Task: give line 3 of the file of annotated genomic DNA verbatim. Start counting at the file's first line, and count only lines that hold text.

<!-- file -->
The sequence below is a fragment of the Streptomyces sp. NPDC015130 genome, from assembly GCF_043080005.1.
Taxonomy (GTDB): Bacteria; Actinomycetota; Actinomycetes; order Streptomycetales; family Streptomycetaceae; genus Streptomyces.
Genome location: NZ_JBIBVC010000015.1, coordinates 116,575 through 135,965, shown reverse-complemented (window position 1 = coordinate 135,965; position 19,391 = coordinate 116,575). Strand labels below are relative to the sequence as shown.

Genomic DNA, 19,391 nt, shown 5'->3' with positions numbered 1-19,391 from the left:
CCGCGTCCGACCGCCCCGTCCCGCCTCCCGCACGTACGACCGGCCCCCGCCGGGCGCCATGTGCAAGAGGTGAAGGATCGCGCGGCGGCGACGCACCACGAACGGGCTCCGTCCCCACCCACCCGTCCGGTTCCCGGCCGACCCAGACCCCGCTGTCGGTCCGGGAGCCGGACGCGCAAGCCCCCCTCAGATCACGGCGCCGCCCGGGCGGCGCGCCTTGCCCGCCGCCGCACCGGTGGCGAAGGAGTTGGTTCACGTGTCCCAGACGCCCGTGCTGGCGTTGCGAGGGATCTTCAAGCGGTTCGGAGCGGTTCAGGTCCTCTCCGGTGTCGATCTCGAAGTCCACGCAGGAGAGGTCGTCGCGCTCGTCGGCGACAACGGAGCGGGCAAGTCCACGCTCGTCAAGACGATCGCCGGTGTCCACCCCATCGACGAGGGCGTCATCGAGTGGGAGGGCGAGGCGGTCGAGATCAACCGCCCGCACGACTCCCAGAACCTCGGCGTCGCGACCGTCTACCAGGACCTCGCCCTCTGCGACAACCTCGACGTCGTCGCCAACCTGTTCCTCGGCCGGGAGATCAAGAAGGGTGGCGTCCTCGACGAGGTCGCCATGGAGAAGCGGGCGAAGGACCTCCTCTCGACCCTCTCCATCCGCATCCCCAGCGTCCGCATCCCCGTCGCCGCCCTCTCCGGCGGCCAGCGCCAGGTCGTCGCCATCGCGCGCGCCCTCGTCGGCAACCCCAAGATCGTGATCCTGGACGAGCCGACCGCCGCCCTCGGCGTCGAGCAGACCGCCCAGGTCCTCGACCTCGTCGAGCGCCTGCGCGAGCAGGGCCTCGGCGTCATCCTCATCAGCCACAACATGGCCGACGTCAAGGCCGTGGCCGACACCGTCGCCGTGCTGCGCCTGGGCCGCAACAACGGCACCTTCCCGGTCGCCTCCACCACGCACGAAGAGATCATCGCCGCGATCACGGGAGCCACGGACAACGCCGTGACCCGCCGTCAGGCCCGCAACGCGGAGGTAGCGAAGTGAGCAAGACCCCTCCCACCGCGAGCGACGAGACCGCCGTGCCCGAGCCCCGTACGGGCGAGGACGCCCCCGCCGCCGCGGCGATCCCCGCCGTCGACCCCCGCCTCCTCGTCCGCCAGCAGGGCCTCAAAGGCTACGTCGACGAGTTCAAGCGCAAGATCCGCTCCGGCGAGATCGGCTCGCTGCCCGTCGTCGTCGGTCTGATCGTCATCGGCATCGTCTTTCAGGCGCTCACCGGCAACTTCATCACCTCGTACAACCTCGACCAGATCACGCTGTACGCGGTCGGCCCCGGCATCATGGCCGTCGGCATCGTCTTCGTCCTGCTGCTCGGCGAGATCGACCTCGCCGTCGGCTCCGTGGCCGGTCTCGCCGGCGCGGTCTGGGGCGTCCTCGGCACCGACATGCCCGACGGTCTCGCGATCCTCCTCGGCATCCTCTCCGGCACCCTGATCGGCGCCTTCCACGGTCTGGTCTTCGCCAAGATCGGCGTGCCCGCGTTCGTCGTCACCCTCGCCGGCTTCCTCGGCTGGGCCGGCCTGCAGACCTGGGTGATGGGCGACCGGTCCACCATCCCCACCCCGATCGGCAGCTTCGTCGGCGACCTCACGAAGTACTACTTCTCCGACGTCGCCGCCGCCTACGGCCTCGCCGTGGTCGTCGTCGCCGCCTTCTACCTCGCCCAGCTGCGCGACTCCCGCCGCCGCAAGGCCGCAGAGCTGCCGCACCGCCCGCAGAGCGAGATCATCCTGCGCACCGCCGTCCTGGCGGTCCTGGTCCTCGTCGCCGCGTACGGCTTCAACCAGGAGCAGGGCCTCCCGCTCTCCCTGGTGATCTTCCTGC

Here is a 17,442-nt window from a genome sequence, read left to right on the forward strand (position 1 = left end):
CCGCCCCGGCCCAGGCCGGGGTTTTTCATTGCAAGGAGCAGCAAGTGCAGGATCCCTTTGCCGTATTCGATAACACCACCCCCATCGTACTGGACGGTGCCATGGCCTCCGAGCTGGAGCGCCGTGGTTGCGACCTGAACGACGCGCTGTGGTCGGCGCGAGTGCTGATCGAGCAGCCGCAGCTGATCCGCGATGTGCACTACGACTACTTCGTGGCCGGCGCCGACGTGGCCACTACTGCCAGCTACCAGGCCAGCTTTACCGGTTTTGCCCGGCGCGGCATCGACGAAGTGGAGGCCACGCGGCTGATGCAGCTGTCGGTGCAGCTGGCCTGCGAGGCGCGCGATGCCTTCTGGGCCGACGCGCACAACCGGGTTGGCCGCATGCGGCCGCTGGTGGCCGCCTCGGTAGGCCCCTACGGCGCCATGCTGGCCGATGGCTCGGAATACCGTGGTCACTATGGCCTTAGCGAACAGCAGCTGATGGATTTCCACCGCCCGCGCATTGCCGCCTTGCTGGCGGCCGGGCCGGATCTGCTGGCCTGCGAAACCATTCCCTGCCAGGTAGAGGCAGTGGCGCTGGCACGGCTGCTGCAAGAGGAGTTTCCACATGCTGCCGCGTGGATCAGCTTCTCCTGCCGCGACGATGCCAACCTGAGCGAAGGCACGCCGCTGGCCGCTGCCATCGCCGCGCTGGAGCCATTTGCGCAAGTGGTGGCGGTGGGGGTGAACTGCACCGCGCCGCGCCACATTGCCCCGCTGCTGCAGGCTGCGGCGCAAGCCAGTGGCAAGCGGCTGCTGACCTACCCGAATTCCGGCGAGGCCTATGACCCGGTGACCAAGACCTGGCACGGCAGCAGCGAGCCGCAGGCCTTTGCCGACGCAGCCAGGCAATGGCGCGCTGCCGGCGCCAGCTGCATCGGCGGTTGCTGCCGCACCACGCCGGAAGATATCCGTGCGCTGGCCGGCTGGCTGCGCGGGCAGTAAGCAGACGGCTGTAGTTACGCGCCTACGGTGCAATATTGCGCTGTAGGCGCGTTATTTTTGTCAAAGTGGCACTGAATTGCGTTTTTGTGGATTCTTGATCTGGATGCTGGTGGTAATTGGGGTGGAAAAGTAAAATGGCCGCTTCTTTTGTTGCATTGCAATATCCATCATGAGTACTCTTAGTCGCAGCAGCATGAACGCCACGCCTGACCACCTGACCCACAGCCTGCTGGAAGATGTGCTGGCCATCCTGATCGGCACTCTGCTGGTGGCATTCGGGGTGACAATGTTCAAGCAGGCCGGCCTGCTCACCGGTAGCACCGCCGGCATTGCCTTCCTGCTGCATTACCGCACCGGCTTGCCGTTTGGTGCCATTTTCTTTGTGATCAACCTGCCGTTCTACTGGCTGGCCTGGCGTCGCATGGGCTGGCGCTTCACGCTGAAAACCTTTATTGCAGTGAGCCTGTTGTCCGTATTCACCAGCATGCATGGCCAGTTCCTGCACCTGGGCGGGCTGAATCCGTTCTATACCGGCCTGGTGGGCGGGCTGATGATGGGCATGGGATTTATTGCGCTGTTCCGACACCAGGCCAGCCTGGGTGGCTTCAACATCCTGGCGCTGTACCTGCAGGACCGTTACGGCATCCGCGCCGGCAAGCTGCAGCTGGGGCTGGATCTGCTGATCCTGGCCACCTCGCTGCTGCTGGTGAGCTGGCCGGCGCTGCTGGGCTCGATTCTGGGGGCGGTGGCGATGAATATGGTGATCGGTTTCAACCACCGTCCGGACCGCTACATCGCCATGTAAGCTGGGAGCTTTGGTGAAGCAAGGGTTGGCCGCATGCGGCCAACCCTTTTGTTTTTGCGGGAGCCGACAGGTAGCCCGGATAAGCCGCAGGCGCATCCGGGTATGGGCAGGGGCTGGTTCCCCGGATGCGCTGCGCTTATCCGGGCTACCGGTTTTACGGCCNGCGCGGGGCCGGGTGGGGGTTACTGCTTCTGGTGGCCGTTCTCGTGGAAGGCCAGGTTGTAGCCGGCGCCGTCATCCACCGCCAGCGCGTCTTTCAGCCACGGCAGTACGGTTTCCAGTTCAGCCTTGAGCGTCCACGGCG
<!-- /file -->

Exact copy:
Genome location: NZ_JBIBVC010000015.1, coordinates 116,575 through 135,965, shown reverse-complemented (window position 1 = coordinate 135,965; position 19,391 = coordinate 116,575). Strand labels below are relative to the sequence as shown.